Focus of Evaluation. Similar to the populations of interest, the overall focus of evaluation practices in online nursing education is diffuse with pockets of focus at different levels of inquiry and domains of learning. In regard to what is evaluated in online nursing education, the primary emphasis in the empirical literature has been on the affective domain of learning, with student satisfaction, perception, preference, and experience with the online environment central to inquiry. Researchers are largely interested in student engagement with perception of community, connectedness, and social presence, as well as factors that best promote these attributes to influence student-perceived learning and satisfaction.

The context of the online learning environment was explored in almost half of all of the empirical studies (Tables AB). Of these, only one provided a comparison between the online learning environment and the classroom learning environment (Hart & Morgan, 2010). In that study, the researchers examined the outcome of student attitudes toward academic integrity and cheating within the different learning environments.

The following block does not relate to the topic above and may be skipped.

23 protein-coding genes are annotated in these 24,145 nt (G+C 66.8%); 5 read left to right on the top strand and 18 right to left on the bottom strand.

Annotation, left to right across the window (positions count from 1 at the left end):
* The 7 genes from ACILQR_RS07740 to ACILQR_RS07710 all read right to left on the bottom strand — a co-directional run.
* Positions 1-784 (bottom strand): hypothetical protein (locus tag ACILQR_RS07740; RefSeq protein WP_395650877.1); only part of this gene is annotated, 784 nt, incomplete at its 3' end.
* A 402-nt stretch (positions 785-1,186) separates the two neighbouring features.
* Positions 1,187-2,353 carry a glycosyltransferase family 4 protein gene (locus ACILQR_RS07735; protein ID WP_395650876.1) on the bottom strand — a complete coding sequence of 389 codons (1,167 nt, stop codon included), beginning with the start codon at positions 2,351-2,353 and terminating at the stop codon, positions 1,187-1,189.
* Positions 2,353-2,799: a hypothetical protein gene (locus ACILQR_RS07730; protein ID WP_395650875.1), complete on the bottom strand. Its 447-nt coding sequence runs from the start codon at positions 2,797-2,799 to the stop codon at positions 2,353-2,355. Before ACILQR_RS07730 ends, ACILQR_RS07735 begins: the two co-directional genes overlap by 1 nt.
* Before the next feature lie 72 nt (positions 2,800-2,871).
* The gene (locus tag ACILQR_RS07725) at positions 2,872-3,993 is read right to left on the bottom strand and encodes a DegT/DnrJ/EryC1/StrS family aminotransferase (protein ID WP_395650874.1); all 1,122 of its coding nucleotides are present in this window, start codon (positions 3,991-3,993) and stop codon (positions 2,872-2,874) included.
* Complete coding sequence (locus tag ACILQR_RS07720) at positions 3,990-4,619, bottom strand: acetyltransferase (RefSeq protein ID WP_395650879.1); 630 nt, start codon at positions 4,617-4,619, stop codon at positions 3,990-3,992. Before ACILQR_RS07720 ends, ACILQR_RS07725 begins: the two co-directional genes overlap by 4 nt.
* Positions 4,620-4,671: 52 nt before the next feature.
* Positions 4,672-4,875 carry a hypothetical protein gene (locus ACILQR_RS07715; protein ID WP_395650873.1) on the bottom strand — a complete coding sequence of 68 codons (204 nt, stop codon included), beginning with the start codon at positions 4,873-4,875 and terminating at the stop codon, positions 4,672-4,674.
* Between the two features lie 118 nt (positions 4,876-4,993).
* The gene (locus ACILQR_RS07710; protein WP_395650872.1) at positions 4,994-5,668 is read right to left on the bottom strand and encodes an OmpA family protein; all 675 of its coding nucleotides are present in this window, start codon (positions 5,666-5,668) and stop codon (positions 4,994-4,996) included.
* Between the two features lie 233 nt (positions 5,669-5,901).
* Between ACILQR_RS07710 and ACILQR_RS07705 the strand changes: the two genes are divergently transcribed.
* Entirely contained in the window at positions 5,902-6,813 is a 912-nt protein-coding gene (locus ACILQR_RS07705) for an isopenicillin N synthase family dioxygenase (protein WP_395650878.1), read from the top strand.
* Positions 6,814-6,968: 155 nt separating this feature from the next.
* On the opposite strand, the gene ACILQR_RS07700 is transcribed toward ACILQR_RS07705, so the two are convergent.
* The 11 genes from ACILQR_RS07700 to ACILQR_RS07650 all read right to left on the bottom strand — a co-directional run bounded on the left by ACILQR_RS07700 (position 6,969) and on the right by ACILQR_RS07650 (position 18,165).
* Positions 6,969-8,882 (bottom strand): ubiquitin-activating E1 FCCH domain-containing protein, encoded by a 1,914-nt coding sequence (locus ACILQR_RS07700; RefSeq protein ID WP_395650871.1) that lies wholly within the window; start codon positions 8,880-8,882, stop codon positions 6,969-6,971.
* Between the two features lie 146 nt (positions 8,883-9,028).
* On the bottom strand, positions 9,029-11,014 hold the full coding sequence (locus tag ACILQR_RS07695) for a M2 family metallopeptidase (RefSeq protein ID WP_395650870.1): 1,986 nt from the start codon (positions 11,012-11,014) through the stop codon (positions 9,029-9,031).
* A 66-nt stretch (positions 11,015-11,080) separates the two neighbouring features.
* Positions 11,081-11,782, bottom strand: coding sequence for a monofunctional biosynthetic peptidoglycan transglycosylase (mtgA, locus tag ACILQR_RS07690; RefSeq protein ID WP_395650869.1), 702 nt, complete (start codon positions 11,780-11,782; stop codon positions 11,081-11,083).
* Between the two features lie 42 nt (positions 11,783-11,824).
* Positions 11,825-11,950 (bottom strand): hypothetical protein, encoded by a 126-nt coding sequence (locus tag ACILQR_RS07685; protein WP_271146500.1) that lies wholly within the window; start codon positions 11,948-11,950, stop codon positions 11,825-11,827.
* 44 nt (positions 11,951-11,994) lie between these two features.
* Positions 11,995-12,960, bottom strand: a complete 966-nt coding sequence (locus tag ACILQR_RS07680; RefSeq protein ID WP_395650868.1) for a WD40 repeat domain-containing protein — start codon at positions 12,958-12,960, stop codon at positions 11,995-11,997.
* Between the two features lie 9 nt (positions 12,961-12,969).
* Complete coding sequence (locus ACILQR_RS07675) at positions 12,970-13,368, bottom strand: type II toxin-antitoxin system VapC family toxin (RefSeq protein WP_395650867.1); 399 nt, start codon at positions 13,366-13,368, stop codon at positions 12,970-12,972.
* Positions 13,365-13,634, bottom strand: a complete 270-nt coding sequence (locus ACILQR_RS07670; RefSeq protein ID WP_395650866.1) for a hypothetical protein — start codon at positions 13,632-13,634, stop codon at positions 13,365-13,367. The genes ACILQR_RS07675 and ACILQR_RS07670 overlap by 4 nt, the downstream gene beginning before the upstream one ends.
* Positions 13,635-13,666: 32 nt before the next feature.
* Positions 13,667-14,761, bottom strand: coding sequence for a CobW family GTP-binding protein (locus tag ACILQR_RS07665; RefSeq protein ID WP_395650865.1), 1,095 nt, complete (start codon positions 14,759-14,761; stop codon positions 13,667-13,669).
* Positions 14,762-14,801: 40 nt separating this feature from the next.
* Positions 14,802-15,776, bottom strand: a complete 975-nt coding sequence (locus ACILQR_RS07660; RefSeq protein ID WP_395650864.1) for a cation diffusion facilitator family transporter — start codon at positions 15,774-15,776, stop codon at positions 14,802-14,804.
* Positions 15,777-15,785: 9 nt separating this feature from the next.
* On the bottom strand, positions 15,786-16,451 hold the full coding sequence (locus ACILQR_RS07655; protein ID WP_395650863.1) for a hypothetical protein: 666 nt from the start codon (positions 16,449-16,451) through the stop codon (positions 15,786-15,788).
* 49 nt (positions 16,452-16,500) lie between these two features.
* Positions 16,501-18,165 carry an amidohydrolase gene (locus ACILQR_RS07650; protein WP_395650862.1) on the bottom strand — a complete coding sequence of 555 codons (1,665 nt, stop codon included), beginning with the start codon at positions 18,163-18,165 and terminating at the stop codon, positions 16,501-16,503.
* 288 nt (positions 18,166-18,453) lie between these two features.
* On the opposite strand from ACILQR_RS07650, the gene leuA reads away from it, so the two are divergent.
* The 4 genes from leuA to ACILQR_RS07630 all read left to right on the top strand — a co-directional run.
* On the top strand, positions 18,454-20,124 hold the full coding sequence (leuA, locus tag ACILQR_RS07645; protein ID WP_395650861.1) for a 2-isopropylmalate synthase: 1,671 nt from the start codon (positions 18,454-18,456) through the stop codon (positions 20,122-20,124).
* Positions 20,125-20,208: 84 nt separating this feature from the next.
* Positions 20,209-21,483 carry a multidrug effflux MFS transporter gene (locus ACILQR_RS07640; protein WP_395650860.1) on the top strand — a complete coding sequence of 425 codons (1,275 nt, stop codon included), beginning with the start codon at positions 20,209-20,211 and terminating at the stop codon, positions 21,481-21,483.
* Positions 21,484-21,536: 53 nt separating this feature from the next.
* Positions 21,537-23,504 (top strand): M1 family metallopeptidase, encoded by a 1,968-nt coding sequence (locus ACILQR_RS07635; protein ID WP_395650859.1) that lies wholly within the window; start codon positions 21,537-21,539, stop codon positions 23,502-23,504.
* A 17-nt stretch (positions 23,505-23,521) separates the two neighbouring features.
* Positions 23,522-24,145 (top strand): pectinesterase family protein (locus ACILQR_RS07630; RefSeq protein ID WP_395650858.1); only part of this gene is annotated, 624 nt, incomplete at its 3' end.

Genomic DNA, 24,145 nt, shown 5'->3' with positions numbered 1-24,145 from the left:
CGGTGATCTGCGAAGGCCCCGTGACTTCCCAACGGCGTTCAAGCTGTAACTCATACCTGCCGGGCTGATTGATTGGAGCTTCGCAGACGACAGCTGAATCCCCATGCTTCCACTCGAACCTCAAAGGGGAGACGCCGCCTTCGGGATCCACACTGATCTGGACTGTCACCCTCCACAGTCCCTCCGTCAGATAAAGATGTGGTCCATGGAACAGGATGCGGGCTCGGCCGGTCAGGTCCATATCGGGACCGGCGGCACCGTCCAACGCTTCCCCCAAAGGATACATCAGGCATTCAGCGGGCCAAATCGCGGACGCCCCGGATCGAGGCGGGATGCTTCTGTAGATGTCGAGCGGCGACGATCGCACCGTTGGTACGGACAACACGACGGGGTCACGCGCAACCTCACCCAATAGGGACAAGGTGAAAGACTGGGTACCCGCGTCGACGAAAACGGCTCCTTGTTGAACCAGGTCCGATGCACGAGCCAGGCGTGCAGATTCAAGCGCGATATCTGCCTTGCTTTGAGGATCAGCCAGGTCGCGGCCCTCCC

Another central focus of evaluation is the effectiveness of educational practices or instructional strategies within the online environment, and it is sometimes compared with traditional teaching–learning environments. In eight of the studies, the authors described instructional strategies to develop an online course, integrate concepts or programs through online delivery, or develop an online program (Kavanaugh et al., 2009; Kelley & Klopf, 2008; Kidd, Morgan, & Savery, 2012; Leners et al., 2007; Manning & Frisby, 2011; McDonald & Walters, 2009; Robbins & Hoke, 2008; Zsohar & Smith, 2008). Two studies lacked focus on delivery of online education and were about how to augment standard instruction with the use of technology (Rutledge et al., 2008; Xu, Martin, & Gribbins, 2010). In addition, teaching strategy effectiveness tends to dominate the evaluation focus within the theoretical and descriptive literature when compared with the empirical literature. Consistent with what Billings (2007) described as the “no significant difference comparison” phenomenon (p. 122), researchers continued to report similar comparative studies (Guzic et al., 2012; Wells & Dellinger, 2011), despite past recommendations for future research. Student and faculty experience with content delivery, activity integration, and overall use of technology in the delivery of online education was most prevalent in the descriptive literature.